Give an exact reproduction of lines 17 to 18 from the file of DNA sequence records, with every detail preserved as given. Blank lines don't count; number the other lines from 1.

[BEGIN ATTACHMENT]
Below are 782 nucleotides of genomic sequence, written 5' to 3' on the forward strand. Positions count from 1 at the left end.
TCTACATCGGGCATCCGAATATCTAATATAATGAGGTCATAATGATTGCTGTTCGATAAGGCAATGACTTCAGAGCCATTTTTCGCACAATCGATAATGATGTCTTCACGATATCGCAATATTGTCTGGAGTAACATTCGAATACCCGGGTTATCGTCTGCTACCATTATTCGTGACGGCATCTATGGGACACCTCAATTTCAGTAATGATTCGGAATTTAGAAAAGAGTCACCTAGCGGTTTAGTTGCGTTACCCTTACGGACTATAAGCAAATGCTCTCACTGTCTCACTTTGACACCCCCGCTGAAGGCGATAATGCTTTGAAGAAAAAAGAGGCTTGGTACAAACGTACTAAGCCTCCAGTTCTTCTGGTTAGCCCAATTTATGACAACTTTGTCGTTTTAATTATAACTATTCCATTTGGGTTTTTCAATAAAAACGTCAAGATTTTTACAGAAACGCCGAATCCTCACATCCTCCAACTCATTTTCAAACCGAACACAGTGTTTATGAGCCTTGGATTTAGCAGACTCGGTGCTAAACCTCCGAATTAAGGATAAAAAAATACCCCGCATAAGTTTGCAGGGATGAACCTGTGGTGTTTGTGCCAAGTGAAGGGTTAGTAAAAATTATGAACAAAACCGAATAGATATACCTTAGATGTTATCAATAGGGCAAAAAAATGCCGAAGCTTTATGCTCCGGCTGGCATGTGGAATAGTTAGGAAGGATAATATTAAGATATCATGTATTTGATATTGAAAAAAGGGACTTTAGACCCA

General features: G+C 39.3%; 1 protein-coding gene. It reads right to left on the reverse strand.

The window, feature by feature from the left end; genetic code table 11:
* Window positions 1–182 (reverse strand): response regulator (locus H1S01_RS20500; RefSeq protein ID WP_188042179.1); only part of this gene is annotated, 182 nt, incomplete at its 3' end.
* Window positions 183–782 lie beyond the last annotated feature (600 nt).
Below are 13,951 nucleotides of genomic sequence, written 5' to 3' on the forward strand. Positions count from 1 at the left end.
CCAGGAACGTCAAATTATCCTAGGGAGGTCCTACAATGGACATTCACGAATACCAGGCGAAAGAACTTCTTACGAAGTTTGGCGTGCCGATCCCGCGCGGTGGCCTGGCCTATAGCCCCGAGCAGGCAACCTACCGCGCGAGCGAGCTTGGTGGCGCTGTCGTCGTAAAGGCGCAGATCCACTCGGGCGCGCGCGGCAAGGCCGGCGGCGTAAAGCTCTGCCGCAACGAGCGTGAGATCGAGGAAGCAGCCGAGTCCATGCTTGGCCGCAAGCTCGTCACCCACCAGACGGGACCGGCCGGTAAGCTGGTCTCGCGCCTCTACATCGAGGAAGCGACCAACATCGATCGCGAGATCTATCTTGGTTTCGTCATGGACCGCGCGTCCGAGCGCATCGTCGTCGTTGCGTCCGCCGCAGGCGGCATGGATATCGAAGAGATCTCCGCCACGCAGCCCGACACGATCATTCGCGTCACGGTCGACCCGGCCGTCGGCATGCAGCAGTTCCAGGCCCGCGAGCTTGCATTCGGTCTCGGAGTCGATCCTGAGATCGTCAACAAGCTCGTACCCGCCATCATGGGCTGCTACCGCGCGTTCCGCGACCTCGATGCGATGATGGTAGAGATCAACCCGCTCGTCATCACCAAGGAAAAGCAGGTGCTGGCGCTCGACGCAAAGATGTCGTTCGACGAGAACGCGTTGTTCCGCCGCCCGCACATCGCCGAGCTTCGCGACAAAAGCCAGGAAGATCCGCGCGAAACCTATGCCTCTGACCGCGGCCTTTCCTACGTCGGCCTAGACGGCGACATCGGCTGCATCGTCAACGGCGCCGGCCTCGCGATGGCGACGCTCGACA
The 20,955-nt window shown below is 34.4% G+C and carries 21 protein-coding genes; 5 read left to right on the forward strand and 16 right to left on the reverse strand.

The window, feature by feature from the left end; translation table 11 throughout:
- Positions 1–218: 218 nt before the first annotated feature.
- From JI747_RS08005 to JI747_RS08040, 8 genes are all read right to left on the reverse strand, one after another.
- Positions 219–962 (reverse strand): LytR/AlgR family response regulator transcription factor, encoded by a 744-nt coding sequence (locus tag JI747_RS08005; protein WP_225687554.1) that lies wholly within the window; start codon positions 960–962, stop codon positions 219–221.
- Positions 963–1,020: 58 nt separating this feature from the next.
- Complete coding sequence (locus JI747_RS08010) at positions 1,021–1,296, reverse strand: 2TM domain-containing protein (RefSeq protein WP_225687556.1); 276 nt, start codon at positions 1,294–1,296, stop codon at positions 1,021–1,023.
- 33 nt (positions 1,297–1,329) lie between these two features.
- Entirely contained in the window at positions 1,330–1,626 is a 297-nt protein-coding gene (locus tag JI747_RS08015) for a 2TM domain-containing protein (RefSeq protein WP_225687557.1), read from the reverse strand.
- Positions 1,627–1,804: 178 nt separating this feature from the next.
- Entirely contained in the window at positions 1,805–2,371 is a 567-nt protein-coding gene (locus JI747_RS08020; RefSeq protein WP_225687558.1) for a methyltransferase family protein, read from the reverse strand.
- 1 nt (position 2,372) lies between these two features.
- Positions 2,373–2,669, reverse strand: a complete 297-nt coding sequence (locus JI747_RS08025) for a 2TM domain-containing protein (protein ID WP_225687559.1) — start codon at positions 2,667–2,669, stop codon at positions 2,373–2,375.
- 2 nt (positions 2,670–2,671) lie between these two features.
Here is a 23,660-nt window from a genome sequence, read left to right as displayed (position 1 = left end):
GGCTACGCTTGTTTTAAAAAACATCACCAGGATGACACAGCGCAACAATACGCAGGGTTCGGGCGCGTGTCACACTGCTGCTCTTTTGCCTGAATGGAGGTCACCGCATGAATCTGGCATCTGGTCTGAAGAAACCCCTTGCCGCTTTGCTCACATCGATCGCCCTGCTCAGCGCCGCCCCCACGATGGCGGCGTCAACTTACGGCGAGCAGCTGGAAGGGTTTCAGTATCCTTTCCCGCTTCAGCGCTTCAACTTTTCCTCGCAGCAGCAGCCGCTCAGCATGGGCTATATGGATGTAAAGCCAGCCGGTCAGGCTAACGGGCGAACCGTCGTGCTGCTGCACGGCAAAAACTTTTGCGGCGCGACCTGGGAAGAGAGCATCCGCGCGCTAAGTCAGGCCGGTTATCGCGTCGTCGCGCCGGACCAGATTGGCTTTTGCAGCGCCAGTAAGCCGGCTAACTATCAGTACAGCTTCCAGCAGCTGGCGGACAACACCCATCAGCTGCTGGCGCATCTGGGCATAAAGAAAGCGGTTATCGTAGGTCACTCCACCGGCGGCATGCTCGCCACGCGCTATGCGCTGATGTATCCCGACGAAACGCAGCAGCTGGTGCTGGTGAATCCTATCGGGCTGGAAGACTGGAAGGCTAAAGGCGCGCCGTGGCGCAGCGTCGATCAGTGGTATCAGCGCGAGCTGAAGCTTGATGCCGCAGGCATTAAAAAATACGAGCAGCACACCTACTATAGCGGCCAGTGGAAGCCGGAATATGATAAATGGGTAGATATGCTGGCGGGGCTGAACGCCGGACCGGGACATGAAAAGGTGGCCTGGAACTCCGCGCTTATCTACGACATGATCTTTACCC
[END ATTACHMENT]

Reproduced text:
- Entirely contained in the window at positions 1,330–1,626 is a 297-nt protein-coding gene (locus tag JI747_RS08015) for a 2TM domain-containing protein (RefSeq protein WP_225687557.1), read from the reverse strand.
- Positions 1,627–1,804: 178 nt separating this feature from the next.